Venus Williams, David Haye, Serena Williams, Novak Djokovic, and Kendrick Farris. You may recognise the aforementioned as inspiring, world-renowned athletes, but what you may be surprised to discover is that they all follow a plant-based diet!
That’s right – these high-performing sportswomen and sportsmen are not only thriving in their respective sporting fields, but conquering them too. They, among many other elite athletes, are proving to the world that being vegan is not a hindrance to a successful sporting career.
Still, the idea that it is impossible to achieve great results in sport while following a vegan diet remains a common misconception. We asked two Christians in sport to shed some light on how their veganism informs both their fitness and faith.
Hortencia McKechnie is a doctoral student, Olympic Weightlifter and avid runner based in Cornwall. After successfully completing her first half marathon, she joined Vegan Runners UK, a group dedicated to supporting vegan runners from all over the United Kingdom. At one point, Hortencia’s sporting life included five to six days of training per week, as well as regular weight lifting. She has participated in a jaw-dropping 24 marathons to date and is well on track to achieving her goal of running 30 marathons before her 30th birthday.
Doug Maw is an ex-boxer, martial artist and rugby player. He currently serves as a nutritionist and sports/martial trainer. In the last year alone, he took up long-distance running and completed his first two marathons.
Journey to Veganism
Hortencia: In vivid terms, Hortencia recalls the moment that first led her to becoming a vegetarian at the age of 10. A lover of nature and the countryside, it was inevitable that she would one day be confronted with the reality of what really happens to animals that are reared for consumption. She describes:
We were driving along a country road and our family car was overtaken by a truck full of animals on their way to the slaughterhouse. After seeing that, I could no longer bring herself to eat animals.”
Her decision to go the whole way and adopt a vegan lifestyle came at the age of 21 while she was at university and after having spent two years house-sharing with other vegans. She decided to try out veganism for lent one year and the experience showed her how easy it was to adopt the lifestyle. It helped that she had been cooking from an early age. Her particular fondness for vegan baking, which she talks about with much enthusiasm, has seen her win the Saxon, Vikings and Normans cake-a-thon on two separate occasions.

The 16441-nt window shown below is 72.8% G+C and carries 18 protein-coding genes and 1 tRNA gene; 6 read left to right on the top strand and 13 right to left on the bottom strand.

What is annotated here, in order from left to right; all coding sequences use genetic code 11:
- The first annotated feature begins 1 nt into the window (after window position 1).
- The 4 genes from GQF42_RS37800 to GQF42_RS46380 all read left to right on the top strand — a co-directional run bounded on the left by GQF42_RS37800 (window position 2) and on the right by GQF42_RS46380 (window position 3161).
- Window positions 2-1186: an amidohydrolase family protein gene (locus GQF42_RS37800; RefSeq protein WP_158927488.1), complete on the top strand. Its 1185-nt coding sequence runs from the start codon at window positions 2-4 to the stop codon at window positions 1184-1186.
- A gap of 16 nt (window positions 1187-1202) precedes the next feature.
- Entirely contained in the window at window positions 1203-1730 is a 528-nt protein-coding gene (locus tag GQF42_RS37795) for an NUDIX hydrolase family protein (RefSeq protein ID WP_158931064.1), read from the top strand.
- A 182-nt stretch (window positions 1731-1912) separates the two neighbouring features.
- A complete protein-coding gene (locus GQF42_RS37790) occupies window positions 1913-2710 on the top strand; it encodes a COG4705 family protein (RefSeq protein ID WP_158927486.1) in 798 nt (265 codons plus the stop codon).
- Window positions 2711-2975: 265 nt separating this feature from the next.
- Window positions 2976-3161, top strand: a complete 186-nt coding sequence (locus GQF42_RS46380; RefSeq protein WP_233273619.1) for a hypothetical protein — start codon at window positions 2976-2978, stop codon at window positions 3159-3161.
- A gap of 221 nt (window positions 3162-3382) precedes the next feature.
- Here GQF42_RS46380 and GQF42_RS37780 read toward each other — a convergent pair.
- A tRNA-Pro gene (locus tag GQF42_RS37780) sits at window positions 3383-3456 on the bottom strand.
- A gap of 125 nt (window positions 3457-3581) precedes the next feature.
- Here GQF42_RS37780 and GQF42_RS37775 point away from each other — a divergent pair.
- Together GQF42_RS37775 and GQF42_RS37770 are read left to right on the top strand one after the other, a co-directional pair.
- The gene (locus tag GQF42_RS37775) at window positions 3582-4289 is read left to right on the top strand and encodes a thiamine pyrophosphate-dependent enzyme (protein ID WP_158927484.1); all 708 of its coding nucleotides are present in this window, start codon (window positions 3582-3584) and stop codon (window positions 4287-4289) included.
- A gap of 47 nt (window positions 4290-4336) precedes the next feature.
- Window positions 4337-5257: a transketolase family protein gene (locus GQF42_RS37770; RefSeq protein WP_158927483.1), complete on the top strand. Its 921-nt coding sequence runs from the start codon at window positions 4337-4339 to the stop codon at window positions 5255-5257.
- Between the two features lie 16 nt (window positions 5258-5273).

Doug: Vegan since 1996, he describes how studying philosophy led him to a sound conclusion:
To live in alignment with my beliefs, I needed to withdraw from all parts of my life that contributed to animal suffering.”
After going vegan, he found that he had a lot more energy, felt healthier overall and had more stamina – the ideal mix to take his sporting endeavours to the next level.
Veganism as a Faith Issue
Hortencia: In terms of her faith, Hortencia draws on what the scripture has to say about creation and considers how cruelty goes against everything that Jesus stands for. Rather, in many instances, the scripture demonstrates the ways in which He spoke out and stood up for the weak. It is in light of this that she views Christianity and veganism as “entirely compatible“, for surely caring for other beings and showing empathy for the suffering of God’s creatures is indeed the perfect way of demonstrating Christian love.